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There are 90 college chess teams in the U.S., and championship matches have been held regularly since 1892, but the stupendous lack of popular interest in this historic event has long been the most newsworthy fact about it. While a few hundred thousand spectators were assembling for the Rose, Cotton, Sugar and Orange Bowl spectacles, the most recent of these chess classics approached a precedent-breaking climax in Philadelphia with no spectators present, no newspaper coverage, no television broadcasts and no gate receipts whatsoever. The total budget came to $140. Most of the 56 players paid their own expenses, roomed at the YMCA for $2.25 a night, ate at the nearest cafeteria—and fairly often didn't eat the customary three meals a day that science recommends for men in strenuous competition.
One reason for the lack of interest is obvious. New York always won. Of the 26 college-team tournaments that have been held since 1922, City College and New York University alone have won 17, Columbia, Brooklyn College and Fordham the others.
Throughout the rest of the country, college chess enthusiasts have come to look upon the metropolis the way chess players in general look upon Russia. "Those guys from New York always stick together," said Mitchell Sweig, a short, energetic physicist from the University of Chicago. "They're always analyzing games and figuring out variations to make each other's games look good." This year Fordham was captained by Anthony Saidy, now a chess master, who led the American team in the international college match in Sweden last year. City College had at it first board Arthur Feuerstein, a budding headliner, and at third board Joe Tomargo, who alone outranked most of the players from all other colleges I present. William Lombardy of City I College, one of the three top-ranking American college chess players, was not even present; it was said that City College would not need him.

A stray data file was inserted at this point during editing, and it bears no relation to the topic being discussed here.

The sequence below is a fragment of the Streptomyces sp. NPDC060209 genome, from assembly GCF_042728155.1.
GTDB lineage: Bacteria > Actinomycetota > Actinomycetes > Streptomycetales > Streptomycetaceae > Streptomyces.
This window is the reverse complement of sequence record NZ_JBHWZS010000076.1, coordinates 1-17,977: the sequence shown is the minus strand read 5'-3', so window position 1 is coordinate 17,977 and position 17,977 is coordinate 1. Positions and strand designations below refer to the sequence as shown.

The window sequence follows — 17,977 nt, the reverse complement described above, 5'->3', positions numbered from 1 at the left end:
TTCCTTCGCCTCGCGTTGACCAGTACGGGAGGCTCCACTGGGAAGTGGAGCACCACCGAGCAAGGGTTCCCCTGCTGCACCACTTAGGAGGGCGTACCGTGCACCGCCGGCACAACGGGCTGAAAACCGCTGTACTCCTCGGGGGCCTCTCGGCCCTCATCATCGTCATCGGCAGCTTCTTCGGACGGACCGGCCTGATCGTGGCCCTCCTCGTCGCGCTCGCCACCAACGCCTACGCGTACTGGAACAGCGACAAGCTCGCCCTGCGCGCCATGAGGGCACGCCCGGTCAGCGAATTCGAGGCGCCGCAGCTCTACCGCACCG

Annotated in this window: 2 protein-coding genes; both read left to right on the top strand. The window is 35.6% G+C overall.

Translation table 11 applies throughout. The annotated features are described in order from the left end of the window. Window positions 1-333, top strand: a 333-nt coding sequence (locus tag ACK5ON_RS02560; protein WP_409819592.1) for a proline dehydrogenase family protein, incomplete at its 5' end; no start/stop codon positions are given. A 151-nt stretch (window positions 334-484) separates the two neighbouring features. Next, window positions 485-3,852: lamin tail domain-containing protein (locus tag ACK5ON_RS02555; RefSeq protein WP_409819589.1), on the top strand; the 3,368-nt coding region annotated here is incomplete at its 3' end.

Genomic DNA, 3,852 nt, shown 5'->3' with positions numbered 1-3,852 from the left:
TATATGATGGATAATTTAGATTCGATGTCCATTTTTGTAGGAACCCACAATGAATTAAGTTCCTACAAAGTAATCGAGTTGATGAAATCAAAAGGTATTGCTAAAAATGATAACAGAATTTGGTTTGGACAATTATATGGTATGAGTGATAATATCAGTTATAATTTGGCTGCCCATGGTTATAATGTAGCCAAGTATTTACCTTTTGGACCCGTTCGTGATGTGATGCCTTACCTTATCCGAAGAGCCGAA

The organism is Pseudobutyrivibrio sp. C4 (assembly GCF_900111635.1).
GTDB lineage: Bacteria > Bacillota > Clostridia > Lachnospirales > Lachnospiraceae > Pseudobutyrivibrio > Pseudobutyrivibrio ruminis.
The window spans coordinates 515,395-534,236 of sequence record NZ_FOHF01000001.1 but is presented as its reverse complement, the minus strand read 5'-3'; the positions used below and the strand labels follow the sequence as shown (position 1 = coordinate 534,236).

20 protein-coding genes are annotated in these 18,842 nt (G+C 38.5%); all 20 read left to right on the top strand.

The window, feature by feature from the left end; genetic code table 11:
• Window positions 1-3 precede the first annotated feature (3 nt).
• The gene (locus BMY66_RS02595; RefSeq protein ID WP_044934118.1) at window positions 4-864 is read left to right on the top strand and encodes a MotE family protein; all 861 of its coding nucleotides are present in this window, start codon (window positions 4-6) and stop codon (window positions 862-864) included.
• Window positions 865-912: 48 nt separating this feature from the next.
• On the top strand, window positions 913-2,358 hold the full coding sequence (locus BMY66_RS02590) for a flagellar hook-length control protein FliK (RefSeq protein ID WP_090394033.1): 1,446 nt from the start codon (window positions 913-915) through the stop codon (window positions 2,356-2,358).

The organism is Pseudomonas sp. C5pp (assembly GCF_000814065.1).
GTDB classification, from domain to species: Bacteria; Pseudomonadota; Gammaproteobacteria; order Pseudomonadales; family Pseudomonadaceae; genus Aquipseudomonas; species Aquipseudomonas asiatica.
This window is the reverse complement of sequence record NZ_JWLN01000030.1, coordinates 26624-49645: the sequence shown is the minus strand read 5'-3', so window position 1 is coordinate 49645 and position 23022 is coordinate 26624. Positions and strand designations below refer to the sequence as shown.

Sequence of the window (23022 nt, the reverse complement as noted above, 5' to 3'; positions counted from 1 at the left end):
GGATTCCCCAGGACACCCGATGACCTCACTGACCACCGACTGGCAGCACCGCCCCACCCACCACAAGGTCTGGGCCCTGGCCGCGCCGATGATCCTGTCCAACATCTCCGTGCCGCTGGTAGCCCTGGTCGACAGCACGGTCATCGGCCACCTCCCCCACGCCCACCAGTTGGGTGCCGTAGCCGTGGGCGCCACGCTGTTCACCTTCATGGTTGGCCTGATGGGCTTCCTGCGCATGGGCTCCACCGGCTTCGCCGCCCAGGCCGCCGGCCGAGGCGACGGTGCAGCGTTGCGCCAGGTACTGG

But chess is an art, not a game, and like all arts is subject to mysterious visitations of inspiration. One of these now descended on four grateful beginners from the University of Chicago. Not tyros by any means, the Chicago players were nevertheless not suspected of being of the caliber of chess masters; they were present only' because their captain, an 18-year-old scholarship winner from San Diego named Robin Kirby, had wangled $100 from the university authorities for expenses. "We came in second in the West Side division of the Chicago Chess League," said Michael Robinson proudly, "and this year we're tied for first." He introduced Leonard Frankenstein, a tall, solemn, 20-year-old genius from Kansas City: "Same name as the Boris Karloff character," he said, lips compressed like a Chicago gambler in a movie. Grim and relentless, Frankenstein won one critical game in the tournament in eight moves. Chicago took all four of its games against Muhlenberg, won three and drew one against Penn, held City College to two victories, beat Harvard with two wins and one drawn game and then whipped Fordham. Lombardy hurried from New York to take over first board for City College in the semifinal and final rounds but barely avoided defeat himself.
Doubtless the great bowl games were better spectacles. Yet it may not be moralizing too much to point out that there were aspects of the collegiate chess tournament that even bowl game promoters might study with profit. The bowl games provided a conclusion which was final. Baylor, Iowa and the other bowl game winners emerged as better than their immediate opponents, but it was still unclear, and always would be, whether one bowl victor was stronger than another, or which, if any, of the bowl winners was as good as Oklahoma. There was no question about the chess champions: they're University of Chicago.
The whistle blows, the players hoot—